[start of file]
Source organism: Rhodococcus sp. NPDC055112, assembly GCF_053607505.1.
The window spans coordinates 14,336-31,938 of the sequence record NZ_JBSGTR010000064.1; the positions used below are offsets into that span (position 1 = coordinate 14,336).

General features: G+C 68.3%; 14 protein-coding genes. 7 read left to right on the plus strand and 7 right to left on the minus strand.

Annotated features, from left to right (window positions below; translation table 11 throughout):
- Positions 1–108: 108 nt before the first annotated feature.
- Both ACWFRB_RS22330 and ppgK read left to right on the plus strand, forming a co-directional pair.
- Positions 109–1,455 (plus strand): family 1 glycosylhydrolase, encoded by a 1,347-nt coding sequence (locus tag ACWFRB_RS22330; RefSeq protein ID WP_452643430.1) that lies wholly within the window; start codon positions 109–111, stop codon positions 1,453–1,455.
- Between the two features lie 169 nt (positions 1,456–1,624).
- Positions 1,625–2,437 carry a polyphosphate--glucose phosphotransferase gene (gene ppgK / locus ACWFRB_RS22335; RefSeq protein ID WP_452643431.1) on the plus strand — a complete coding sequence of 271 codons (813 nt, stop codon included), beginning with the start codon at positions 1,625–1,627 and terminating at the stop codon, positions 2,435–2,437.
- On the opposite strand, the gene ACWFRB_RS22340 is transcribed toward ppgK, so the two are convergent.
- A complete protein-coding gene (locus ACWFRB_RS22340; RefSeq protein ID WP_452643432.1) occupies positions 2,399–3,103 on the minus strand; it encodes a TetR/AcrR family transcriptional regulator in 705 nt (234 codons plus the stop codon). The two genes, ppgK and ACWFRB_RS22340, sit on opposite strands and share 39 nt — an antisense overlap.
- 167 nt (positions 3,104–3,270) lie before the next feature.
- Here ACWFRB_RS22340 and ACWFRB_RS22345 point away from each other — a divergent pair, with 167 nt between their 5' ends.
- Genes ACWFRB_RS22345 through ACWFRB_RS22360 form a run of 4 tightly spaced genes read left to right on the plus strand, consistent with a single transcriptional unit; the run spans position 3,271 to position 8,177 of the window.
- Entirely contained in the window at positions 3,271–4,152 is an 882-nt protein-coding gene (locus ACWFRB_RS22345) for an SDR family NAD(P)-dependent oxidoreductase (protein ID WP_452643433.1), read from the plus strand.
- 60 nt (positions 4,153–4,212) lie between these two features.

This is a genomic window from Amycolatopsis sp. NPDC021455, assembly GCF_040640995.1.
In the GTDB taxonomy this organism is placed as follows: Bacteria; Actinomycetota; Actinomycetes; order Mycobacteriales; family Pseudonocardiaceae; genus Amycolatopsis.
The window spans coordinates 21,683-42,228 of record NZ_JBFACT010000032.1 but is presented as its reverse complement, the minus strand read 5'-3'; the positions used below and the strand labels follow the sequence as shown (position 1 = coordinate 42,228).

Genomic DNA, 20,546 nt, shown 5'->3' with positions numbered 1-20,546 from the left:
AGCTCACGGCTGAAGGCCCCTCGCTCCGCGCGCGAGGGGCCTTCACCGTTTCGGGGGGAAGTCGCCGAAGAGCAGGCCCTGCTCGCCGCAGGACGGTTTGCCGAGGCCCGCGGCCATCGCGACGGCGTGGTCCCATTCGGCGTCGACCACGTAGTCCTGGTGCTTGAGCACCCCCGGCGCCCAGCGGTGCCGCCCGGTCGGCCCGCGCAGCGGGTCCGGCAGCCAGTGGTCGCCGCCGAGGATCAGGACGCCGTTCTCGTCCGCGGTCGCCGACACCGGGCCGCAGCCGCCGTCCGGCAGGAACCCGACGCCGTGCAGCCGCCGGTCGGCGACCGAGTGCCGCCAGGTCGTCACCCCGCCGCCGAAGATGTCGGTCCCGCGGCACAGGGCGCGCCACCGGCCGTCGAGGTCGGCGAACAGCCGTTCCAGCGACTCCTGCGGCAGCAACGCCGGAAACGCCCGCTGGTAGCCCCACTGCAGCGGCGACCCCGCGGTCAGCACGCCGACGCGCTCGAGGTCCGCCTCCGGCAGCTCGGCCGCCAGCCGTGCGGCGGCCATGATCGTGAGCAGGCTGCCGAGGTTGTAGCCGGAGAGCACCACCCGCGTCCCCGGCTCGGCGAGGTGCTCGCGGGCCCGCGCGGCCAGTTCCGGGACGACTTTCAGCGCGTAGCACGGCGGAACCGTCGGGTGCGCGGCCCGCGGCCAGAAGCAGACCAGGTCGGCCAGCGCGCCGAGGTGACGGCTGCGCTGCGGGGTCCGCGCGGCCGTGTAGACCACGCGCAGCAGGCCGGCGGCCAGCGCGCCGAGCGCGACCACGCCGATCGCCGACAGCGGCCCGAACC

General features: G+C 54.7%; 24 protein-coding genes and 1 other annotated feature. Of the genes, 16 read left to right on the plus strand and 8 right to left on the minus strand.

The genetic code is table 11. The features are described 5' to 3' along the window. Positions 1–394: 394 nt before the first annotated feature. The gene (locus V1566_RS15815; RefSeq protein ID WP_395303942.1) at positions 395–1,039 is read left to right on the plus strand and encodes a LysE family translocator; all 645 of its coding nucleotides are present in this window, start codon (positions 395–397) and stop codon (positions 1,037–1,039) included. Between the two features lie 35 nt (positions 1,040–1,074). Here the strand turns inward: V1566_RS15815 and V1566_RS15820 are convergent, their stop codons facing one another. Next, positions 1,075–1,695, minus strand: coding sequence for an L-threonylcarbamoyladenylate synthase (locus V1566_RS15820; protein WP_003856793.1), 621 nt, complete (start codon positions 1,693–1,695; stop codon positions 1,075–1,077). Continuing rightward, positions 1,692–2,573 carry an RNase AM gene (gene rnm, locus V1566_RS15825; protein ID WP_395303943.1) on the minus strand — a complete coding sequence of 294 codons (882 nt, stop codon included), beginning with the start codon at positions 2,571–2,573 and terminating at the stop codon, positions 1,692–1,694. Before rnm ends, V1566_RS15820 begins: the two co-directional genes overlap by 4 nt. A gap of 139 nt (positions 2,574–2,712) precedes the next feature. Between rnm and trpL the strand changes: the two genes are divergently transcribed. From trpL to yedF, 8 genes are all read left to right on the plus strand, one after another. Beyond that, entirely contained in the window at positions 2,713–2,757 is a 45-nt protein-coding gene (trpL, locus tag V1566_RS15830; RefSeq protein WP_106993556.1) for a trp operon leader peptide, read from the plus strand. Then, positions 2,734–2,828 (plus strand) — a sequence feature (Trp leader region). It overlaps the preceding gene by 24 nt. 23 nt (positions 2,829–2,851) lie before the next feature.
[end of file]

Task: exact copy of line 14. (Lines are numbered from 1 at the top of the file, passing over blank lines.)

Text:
- Genes ACWFRB_RS22345 through ACWFRB_RS22360 form a run of 4 tightly spaced genes read left to right on the plus strand, consistent with a single transcriptional unit; the run spans position 3,271 to position 8,177 of the window.